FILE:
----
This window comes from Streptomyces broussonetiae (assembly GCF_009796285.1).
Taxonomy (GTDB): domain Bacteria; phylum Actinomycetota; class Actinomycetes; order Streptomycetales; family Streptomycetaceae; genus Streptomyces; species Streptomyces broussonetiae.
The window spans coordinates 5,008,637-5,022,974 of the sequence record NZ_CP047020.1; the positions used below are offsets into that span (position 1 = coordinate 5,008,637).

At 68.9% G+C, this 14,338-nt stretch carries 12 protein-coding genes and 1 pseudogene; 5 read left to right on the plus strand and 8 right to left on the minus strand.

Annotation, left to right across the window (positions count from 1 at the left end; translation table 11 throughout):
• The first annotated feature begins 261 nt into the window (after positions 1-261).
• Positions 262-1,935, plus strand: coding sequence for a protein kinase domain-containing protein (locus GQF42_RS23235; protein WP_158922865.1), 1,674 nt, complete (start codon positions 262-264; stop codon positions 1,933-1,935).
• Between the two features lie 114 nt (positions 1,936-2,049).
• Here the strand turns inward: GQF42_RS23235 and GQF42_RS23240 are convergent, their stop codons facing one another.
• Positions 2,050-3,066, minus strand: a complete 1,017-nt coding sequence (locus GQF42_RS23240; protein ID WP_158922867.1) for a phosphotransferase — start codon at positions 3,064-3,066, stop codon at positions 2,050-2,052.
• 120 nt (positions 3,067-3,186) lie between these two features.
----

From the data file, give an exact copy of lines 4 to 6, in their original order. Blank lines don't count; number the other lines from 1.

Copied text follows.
At 68.9% G+C, this 14,338-nt stretch carries 12 protein-coding genes and 1 pseudogene; 5 read left to right on the plus strand and 8 right to left on the minus strand.

Annotation, left to right across the window (positions count from 1 at the left end; translation table 11 throughout):
• The first annotated feature begins 261 nt into the window (after positions 1-261).